As to any thought of revenging himself on young Martin for his insolent expressions when they parted, and of shutting him out still more effectually from any hope of reconciliation with his grandfather, Mr Pecksniff was much too meek and forgiving to be suspected of harbouring it. As to being refused by Mary, Mr Pecksniff was quite satisfied that in her position she could never hold out if he and Mr Chuzzlewit were both against her. As to consulting the wishes of her heart in such a case, it formed no part of Mr Pecksniff's moral code; for he knew what a good man he was, and what a blessing he must be to anybody. His daughter having broken the ice, and the murder being out between them, Mr Pecksniff had now only to pursue his design as cleverly as he could, and by the craftiest approaches.
'Well, my good sir,' said Mr Pecksniff, meeting old Martin in the garden, for it was his habit to walk in and out by that way, as the fancy took him; 'and how is my dear friend this delicious morning?'
'Do you mean me?' asked the old man.
'Ah!' said Mr Pecksniff, 'one of his deaf days, I see. Could I mean any one else, my dear sir?'
'You might have meant Mary,' said the old man.
'Indeed I might. Quite true. I might speak of her as a dear, dear friend, I hope?' observed Mr Pecksniff.
'I hope so,' returned old Martin. 'I think she deserves it.'
'Think!' cried Pecksniff, 'think, Mr Chuzzlewit!'
'You are speaking, I know,' returned Martin, 'but I don't catch what you say. Speak up!'
'He's getting deafer than a flint,' said Pecksniff. 'I was saying, my dear sir, that I am afraid I must make up my mind to part with Cherry.'
'What has SHE been doing?' asked the old man.
'He puts the most ridiculous questions I ever heard!' muttered Mr Pecksniff. 'He's a child to-day.' After which he added, in a mild roar: 'She hasn't been doing anything, my dear friend.'
'What are you going to part with her for?' demanded Martin.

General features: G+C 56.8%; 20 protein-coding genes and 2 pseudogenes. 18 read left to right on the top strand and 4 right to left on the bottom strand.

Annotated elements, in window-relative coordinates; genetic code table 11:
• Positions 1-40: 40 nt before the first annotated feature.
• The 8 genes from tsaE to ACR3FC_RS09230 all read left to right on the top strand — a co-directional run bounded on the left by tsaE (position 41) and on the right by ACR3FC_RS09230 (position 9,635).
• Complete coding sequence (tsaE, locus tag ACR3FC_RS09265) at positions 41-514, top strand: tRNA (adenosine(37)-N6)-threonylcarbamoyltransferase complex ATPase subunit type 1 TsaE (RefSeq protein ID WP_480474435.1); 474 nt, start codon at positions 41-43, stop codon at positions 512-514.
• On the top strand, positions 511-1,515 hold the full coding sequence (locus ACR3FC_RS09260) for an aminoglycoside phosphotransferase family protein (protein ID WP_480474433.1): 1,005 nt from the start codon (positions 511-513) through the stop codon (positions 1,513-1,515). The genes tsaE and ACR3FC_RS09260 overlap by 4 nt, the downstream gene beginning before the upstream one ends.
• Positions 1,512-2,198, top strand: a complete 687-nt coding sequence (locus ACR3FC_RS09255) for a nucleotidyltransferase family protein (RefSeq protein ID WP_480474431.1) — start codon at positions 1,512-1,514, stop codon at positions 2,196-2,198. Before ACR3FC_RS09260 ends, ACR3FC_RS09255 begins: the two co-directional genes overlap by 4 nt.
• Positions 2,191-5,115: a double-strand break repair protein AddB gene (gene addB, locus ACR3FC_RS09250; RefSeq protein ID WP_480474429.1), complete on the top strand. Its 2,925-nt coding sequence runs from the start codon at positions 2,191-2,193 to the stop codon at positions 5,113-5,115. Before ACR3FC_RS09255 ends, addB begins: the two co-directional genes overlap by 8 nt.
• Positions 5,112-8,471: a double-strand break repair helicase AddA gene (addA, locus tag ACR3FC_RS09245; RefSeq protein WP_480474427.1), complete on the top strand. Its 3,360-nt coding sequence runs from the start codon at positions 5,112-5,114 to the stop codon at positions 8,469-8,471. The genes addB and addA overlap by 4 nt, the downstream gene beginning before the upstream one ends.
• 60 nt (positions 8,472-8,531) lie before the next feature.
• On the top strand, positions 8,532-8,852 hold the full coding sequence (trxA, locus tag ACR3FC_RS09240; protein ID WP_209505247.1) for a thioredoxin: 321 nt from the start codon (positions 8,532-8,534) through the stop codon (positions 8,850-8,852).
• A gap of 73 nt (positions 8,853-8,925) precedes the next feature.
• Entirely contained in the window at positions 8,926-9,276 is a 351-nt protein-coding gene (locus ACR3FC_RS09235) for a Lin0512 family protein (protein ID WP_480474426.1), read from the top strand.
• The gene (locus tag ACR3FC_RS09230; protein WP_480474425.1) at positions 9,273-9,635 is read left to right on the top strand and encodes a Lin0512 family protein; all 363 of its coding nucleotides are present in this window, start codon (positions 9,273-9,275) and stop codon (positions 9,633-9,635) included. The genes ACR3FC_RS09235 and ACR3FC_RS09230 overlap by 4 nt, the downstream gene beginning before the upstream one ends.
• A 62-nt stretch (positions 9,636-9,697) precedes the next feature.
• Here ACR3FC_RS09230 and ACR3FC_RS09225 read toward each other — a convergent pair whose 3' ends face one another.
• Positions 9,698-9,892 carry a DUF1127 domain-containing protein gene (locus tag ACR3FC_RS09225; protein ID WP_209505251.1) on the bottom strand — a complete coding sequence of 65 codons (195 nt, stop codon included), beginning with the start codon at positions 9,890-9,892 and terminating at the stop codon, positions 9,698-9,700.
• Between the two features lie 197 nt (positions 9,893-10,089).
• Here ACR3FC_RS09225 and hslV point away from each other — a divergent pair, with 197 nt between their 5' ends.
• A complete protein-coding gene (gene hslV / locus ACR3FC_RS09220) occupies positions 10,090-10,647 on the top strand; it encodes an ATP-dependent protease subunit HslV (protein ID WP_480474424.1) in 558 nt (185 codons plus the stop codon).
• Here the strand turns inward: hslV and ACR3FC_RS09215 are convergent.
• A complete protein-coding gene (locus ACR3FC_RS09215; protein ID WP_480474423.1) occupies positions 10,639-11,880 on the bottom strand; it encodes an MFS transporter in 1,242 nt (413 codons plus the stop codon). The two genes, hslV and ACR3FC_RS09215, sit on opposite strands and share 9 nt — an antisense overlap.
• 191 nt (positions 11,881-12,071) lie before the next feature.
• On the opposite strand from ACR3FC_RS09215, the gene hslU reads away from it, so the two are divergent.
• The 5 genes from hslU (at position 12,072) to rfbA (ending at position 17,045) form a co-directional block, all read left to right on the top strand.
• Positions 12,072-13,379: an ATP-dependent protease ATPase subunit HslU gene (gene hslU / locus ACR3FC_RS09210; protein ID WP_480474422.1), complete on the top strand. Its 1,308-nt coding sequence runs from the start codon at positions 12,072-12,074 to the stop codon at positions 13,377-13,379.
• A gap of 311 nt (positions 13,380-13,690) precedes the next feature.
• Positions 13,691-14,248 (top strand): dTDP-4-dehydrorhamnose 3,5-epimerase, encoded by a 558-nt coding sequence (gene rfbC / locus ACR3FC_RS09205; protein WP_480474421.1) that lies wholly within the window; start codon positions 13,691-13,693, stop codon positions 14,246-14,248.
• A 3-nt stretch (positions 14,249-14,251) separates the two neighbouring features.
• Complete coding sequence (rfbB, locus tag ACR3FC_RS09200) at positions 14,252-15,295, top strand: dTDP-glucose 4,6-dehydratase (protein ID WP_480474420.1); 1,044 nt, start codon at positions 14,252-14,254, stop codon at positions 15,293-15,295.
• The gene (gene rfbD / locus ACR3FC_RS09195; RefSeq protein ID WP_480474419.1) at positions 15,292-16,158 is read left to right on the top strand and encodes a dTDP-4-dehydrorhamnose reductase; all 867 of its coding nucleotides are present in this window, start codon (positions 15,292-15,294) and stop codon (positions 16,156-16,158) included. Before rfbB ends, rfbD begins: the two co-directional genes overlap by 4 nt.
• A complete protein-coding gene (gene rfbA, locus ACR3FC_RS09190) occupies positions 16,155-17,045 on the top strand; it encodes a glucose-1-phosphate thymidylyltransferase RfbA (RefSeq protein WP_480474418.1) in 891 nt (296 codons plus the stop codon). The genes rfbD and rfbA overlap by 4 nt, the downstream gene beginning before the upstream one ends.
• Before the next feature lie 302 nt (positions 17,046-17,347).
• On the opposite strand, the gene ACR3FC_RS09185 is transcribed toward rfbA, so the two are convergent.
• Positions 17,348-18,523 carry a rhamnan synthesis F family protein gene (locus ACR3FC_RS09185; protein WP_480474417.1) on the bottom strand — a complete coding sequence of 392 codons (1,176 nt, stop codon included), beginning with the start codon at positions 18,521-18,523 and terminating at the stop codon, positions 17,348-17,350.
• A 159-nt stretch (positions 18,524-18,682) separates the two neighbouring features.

'She hasn't her health by any means,' said Mr Pecksniff. 'She misses her sister, my dear sir; they doted on each other from the cradle. And I think of giving her a run in London for a change. A good long run, sir, if I find she likes it.'
'Quite right,' cried Martin. 'It's judicious.'
'I am glad to hear you say so. I hope you mean to bear me company in this dull part, while she's away?' said Mr Pecksniff.
'I have no intention of removing from it,' was Martin's answer.
'Then why,' said Mr Pecksniff, taking the old man's arm in his, and walking slowly on; 'Why, my good sir, can't you come and stay with me? I am sure I could surround you with more comforts--lowly as is my Cot--than you can obtain at a village house of entertainment. And pardon me, Mr Chuzzlewit, pardon me if I say that such a place as the Dragon, however well-conducted (and, as far as I know, Mrs Lupin is one of the worthiest creatures in this county), is hardly a home for Miss Graham.'
Martin mused a moment; and then said, as he shook him by the hand:
'No. You're quite right; it is not.'
'The very sight of skittles,' Mr Pecksniff eloquently pursued, 'is far from being congenial to a delicate mind.'
'It's an amusement of the vulgar,' said old Martin, 'certainly.'
'Of the very vulgar,' Mr Pecksniff answered. 'Then why not bring Miss Graham here, sir? Here is the house. Here am I alone in it, for Thomas Pinch I do not count as any one. Our lovely friend shall occupy my daughter's chamber; you shall choose your own; we shall not quarrel, I hope!'
'We are not likely to do that,' said Martin.
Mr Pecksniff pressed his hand. 'We understand each other, my dear sir, I see!--I can wind him,' he thought, with exultation, 'round my little finger.'
'You leave the recompense to me?' said the old man, after a minute's silence.
'Oh! do not speak of recompense!' cried Pecksniff.
'I say,' repeated Martin, with a glimmer of his old obstinacy, 'you leave the recompense to me. Do you?'
'Since you desire it, my good sir.'
'I always desire it,' said the old man.